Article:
About Us

There are over 150 million tribal people living in more than 60 countries worldwide. Of these, at least 70 'uncontacted' tribes continue to live with little or no interaction with outsiders.

Tribal Survival is a UK registered charity established in 2014, (charity number: 1155155).

Our Mission

The need for Tribal Survival

There are over 150 million tribal people living in more than 60 countries worldwide. Of these, at least 70 ‘uncontacted’ tribes continue to live with little or no interaction with outsiders. The aim of Tribal Survival is to promote the health and wellbeing of remote indigenous people across the globe. At the same time, we encourage tribes to retain their traditional way of life. This, we believe, will help to ensure that indigenous traditions, languages and cultures are preserved.

Tribal Survival supports endangered tribes in Asia, South America and Africa, with a focus on those in Indonesia.

The plight of tribal populations is well documented, with ever increasing resource pressures placing stress upon the lives of those who are fighting to retain their ancestral lands, customs and traditions. Within these societies, illnesses and diseases that are easily treatable and preventable with access to basic medication cause distress and even death.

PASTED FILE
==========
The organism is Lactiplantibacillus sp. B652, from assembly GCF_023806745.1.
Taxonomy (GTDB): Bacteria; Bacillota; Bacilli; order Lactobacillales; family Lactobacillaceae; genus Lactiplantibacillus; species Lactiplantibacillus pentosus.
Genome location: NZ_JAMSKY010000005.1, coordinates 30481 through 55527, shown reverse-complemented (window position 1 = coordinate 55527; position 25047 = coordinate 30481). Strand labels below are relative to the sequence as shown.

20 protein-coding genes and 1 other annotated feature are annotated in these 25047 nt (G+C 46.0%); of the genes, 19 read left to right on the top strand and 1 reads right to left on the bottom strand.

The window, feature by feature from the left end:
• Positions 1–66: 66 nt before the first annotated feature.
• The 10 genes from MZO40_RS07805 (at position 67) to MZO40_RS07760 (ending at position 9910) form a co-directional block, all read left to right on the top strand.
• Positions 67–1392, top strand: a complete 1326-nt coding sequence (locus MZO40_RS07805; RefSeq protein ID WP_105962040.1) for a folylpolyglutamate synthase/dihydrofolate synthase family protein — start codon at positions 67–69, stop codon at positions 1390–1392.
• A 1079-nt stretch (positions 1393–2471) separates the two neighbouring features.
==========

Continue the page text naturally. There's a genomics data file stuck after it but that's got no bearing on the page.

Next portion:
Tribal Survival believe that the provision of life-saving, essential medication at no cost can enhance quality of life and extend life expectancy.


Charles Montanaro earned a degree in Anthropology from Durham University in 1976. Since 2004, he has travelled to jungles all around the world in search of undiscovered indigenous people or tribes living in remote areas that have had little or no contact with the Western world.

His first expedition was to the Amazon rainforest in South America. He went hunting with the Huaorani in Ecuador – who describe themselves as the fiercest warriors in the Amazon – and then to live with the Yanomami of Venezuela and the Emberá of Panama, among many others.